Community shares refer to a distinct type of share capital called “Withdrawable Shares” which provide capital for a community project and behave differently to conventional share capital, (which are known as ordinary or transferable shares). The difference is explained below:

Transferable or Ordinary Shares

Most companies, such as BT, use a form of share capital known as transferable or ordinary shares, which can be transferred or sold by shareholders to a third party at a mutually agreed price based on their personal valuations. Investors buy shares in the expectation of two types of financial return:

  • Regular dividend on shares
  • The possibility of capital appreciation, in which case they would expect to sell the shares at a higher price than they paid for them.

Shares in larger companies are bought and sold through stock markets, but these markets do not cater for smaller companies where there are very few buyers or sellers.

Withdrawable Shares

Withdrawable share capital is completely different. This type of share capital cannot be transferred between people. Instead Members wishing to withdraw their share capital will have to apply to the LCE Board after the third year of operation giving three months’ notice. Withdrawal of share capital is at the discretion of the Board, although will not be unreasonable refused as long as there are sufficient funds available.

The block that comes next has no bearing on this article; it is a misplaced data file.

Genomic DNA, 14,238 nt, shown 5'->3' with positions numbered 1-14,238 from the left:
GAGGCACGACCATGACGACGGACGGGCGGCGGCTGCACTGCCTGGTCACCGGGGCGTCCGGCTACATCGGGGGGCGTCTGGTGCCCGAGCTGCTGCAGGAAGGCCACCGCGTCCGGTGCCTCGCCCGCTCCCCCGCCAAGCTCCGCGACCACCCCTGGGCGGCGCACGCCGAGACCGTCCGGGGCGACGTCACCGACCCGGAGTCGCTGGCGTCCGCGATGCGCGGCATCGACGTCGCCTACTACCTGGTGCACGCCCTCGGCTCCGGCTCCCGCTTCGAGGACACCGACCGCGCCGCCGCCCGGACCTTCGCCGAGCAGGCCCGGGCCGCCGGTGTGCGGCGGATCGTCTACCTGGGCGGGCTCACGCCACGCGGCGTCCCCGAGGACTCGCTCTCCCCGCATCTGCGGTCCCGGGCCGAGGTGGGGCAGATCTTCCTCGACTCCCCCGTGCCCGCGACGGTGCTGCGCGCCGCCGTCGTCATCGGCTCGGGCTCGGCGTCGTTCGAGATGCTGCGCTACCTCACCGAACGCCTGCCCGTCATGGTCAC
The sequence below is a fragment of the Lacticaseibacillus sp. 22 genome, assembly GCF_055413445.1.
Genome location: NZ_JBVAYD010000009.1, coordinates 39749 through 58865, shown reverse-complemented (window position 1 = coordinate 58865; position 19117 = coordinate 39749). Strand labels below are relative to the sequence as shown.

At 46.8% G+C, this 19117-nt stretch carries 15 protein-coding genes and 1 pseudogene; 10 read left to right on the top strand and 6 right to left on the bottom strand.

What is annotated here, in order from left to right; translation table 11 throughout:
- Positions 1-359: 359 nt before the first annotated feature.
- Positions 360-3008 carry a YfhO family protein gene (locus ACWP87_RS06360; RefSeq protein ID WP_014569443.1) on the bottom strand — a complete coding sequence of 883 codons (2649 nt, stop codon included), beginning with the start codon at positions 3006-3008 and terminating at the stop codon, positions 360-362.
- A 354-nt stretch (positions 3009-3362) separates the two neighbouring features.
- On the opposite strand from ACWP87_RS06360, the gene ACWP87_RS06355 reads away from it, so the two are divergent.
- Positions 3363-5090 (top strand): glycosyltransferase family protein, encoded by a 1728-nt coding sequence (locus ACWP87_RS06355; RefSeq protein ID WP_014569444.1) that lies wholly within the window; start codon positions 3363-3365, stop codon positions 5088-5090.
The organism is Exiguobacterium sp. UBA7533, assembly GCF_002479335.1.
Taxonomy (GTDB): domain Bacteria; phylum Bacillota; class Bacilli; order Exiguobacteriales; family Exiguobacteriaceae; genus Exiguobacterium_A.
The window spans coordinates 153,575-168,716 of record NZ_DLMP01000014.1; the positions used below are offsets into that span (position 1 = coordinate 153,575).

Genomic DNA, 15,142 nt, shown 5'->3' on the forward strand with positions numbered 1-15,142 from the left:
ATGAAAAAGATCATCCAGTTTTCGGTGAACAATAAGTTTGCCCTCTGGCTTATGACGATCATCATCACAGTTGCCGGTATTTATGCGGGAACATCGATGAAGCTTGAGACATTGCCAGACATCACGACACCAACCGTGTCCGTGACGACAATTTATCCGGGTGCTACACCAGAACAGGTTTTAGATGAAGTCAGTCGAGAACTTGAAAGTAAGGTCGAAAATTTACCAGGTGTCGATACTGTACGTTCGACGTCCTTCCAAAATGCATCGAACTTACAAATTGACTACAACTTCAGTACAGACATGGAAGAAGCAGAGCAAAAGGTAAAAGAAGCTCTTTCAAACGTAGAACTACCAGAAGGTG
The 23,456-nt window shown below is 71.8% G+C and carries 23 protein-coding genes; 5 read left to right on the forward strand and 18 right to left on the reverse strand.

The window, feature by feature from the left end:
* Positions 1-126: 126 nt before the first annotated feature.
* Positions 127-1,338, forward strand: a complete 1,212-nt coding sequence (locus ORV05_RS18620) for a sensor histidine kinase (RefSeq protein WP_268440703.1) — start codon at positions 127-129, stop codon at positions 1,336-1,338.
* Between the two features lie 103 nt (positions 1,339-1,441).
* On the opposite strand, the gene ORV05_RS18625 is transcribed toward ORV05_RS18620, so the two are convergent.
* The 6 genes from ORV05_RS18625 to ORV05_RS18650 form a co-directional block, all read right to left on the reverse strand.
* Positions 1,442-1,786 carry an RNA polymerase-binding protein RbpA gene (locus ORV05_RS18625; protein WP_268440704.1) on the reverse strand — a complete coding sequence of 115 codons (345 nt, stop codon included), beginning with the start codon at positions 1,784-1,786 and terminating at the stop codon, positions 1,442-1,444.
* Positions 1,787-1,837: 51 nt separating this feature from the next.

Members of LCE will be allowed to withdraw their share capital, subject to the rules of the Society and, therefore, it provides a straight forward way of getting your money back when you want to cash in your shares if the Society has sufficient funds available at the time.

The value of shares is fixed and not subject to speculation. LCE has the power to reduce share values or suspend repayment of share capital if the Society is experiencing financial difficulties.

Shareholders have only one vote, regardless of the size of their shareholding, so the Society is democratic. There is a limit on personal shareholdings of up to £100,000 and there is also a limit on the interest paid on share capital. This is based on the principle that interest should be no more than is sufficient to attract and retain the investment.

LCE Community Benefit Society has adopted a statutory asset lock, which prevents the Society being sold and the proceeds of the sale being distributed amongst shareholders. This removes the possibility of capital appreciation and the scope for investor speculation.

The asset lock ensures that the solar schemes and any other LCE projects belong to the local community and if it is closed in the future any assets it has will be passed to a local charity or community organisation.